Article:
by Tom Champoux, AMS Director of Communications

Working at AMS headquarters in Boston, several things become almost second nature to our daily work life.

One is that we work in an amazing location: on Beacon Hill, directly across the street from the beautiful Boston Common. The other is that AMS has quick access to some truly smart scientists and experts in nearly all areas of the atmospheric sciences.

These two aspects intersected when I went out for lunch one day on the Common. The sun was at its midday peak, and a high-pressure system was located to our west, which meant that we had a bright blue sky overhead. circumhorizontal arcIt was then that I noticed something I’d never seen before in my life: a single cirrus cloud, low on the horizon and drifting east, that was entirely rainbow colored.

It took me a second to realize I was seeing a very strange atmospheric phenomenon, and I did what most people would probably do: photographed it and sent it off to social media. I got lots of comments about this unique optical phenomenon, including some who said they thought it might be a sundog, cloud iridescence, or a solar halo.

I also asked several AMS members and staff to help identity what I had called a “rainbow cloud.” After some digging around, and much e-mail activity, the consensus was that this must have been a circumhorizontal arc. There is an AMS Glossary of Meteorology definition to match and also a Wikipedia page.

Circumhorizontal arcs are rare solar arcs that occur when certain atmospheric conditions are in place, including a high-altitude sun (with an altitude angle above 58°) and a cirrus cloud at or below 32° above the horizon. In this case, we speculated the cloud was a lingering airplane contrail.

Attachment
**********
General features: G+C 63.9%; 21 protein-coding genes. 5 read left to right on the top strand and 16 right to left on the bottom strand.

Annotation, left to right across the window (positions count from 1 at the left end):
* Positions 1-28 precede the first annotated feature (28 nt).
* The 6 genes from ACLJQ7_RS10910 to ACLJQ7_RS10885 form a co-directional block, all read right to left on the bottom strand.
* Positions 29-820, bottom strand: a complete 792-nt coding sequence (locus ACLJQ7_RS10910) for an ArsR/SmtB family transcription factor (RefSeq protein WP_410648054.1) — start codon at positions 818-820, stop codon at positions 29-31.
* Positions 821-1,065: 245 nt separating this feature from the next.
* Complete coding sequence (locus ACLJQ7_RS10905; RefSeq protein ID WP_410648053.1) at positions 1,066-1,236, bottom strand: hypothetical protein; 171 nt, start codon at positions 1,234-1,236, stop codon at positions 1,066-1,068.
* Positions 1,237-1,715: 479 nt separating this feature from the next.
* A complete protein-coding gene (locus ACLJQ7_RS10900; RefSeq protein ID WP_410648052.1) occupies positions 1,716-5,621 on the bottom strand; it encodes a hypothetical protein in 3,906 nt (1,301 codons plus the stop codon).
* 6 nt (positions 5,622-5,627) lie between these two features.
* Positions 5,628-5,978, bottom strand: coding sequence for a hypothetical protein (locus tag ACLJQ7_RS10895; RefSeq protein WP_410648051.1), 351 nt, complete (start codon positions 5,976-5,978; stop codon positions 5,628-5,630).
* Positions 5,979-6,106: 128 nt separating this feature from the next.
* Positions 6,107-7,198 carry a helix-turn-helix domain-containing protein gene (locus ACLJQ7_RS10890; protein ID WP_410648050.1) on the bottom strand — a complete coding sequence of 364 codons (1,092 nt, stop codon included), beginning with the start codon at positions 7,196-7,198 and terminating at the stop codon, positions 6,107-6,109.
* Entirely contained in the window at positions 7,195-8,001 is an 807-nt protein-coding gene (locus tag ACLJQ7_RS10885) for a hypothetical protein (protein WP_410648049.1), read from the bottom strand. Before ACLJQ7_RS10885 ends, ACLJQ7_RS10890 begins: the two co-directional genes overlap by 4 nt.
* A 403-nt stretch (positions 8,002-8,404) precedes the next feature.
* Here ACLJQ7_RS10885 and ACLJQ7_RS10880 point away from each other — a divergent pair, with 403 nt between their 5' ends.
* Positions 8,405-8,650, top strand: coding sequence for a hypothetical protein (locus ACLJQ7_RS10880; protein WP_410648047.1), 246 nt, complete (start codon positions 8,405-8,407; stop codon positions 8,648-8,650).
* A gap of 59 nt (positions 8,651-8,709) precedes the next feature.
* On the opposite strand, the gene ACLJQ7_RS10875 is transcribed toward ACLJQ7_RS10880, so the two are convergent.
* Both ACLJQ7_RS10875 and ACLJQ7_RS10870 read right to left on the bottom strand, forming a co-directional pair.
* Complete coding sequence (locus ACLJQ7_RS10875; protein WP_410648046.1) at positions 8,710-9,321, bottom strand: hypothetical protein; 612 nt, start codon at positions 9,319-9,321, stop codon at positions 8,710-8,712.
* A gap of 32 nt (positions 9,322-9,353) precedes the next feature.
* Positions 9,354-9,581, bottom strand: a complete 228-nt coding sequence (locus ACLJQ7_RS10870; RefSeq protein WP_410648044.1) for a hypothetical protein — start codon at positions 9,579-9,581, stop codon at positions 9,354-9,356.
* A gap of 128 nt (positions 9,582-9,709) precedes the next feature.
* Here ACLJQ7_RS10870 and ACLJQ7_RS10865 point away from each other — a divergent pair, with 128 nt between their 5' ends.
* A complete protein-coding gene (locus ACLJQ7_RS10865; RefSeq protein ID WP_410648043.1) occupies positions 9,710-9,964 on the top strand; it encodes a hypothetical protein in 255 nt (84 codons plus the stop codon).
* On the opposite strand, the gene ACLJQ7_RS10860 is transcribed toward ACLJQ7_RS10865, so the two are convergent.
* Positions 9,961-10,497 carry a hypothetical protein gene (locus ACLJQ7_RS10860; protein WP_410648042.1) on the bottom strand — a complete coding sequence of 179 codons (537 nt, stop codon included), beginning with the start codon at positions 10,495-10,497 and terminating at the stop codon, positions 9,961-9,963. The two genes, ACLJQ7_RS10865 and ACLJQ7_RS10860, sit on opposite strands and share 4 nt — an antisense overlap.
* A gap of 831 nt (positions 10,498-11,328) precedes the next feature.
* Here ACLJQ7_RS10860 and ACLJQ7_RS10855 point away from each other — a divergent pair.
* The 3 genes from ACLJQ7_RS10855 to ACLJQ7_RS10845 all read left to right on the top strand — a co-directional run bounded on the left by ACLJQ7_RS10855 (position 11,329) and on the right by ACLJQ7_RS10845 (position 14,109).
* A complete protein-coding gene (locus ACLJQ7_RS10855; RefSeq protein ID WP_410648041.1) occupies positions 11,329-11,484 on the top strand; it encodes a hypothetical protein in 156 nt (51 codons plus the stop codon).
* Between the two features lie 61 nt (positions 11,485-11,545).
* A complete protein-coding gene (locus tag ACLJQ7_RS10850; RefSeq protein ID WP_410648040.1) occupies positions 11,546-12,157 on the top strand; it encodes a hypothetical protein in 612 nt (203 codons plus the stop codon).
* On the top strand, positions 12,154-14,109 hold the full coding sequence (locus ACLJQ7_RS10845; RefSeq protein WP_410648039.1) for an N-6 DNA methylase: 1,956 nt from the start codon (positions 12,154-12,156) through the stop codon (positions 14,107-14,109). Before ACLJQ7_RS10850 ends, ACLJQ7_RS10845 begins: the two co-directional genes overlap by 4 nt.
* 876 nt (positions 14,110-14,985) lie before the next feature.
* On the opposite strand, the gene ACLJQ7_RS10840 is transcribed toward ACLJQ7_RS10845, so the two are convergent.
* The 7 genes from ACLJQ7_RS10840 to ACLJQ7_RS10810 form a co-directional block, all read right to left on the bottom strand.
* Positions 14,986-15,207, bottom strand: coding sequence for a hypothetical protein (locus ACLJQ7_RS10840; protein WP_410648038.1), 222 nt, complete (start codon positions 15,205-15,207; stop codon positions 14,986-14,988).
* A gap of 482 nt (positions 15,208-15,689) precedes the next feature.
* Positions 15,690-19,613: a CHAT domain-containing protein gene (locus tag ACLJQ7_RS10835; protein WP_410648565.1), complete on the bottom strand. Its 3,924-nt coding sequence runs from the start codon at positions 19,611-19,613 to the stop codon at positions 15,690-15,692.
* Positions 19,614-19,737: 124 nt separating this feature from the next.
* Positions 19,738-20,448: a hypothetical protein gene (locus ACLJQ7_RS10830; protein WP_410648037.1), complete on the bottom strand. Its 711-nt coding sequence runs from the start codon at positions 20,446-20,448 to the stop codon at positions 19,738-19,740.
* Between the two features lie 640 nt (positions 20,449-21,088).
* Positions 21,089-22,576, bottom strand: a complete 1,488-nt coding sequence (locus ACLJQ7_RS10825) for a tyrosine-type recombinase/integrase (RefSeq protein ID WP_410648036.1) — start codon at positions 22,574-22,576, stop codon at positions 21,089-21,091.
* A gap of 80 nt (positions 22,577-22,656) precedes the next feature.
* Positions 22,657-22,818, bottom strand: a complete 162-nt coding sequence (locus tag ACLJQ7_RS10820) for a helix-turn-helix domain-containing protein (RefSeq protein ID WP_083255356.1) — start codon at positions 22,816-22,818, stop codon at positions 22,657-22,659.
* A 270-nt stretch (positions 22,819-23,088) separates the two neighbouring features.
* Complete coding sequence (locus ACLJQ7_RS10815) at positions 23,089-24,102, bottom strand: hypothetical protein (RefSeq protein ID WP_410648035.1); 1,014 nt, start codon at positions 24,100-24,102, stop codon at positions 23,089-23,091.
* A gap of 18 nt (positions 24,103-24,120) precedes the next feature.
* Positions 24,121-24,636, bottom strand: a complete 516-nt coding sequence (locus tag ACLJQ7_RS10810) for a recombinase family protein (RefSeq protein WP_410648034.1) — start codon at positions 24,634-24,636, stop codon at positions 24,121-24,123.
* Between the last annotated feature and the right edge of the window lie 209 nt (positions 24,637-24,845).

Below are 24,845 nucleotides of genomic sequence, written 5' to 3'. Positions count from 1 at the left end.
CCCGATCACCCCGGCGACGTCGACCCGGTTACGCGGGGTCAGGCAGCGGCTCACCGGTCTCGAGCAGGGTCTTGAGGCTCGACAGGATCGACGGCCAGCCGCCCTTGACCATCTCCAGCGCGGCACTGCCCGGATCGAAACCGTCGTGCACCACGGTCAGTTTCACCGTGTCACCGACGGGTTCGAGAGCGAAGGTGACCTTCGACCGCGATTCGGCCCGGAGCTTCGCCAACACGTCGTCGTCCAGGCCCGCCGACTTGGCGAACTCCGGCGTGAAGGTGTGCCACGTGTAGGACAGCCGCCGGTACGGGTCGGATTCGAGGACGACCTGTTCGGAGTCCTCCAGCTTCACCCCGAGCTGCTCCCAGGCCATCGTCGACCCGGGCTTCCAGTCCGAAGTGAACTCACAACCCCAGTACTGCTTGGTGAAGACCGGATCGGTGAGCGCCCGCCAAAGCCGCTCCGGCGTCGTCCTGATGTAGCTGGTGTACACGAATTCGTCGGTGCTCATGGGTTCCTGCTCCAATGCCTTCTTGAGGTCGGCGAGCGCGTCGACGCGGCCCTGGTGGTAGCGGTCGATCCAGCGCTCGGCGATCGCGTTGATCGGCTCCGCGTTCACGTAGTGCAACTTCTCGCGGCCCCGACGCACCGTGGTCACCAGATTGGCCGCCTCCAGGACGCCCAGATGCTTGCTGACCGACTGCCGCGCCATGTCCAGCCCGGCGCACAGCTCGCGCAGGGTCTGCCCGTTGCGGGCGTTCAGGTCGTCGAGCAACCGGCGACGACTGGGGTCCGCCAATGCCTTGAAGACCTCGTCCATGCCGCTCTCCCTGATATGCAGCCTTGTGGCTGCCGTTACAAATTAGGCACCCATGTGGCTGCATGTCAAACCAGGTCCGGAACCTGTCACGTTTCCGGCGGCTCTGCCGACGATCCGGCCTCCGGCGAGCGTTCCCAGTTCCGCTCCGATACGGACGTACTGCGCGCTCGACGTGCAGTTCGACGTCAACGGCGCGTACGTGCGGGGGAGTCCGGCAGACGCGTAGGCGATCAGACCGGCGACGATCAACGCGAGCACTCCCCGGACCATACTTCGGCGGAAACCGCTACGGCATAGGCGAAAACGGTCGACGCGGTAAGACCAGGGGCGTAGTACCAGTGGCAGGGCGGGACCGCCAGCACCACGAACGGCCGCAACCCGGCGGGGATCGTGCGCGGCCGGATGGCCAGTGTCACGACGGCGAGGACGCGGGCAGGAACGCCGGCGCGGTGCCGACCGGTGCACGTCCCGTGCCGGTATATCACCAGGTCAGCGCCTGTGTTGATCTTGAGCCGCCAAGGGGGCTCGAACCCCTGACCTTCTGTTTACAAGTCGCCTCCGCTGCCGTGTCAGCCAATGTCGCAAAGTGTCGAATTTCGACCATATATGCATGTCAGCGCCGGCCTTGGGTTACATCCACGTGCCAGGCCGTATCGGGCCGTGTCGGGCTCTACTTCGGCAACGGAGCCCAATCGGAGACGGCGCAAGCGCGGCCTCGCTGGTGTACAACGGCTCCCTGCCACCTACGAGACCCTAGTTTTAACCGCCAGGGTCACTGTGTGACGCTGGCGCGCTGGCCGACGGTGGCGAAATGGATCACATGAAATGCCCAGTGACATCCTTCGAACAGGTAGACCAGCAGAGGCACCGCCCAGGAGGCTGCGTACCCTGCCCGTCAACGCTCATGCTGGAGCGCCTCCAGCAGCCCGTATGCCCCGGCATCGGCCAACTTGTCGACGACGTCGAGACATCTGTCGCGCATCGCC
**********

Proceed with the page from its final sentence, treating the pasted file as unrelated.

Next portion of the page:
The sunlight passes through the ice crystals in the cloud, bending (refracting) twice: first upon entering the side face of each crystal, and then upon exiting through the flat base of each crystal. As in a prism, the refractions separate the colors of the spectrum, with red on the top portion, nearer the sun, and blue/violet on the lower portion.

At Boston’s latitude, the brightest circumhorizontal arcs occur only around midday near the summer solstice—in other words, this was a perfect time to see this splendor. Although we only see a piece of it, the full arc would ring the sky, parallel to the horizon. (By contrast, halos ring the sun, with a separation of either 46° or, more typically, 22°).

Because the circumhorizontal arc is “horizontal,” it allows the contrail/cloud drifting along the horizon to maintain its vibrant colors much longer than it would if it were passing through the curve of a halo.

I was thrilled to have seen such an impressive anomaly during lunch, along with many other Bostonians who happened to look skyward. The evening news covered the story in depth because so many people had shared it on social media. I felt doubly fortunate as an AMS staff person to have so many experts able to help me understand what I’d witnessed.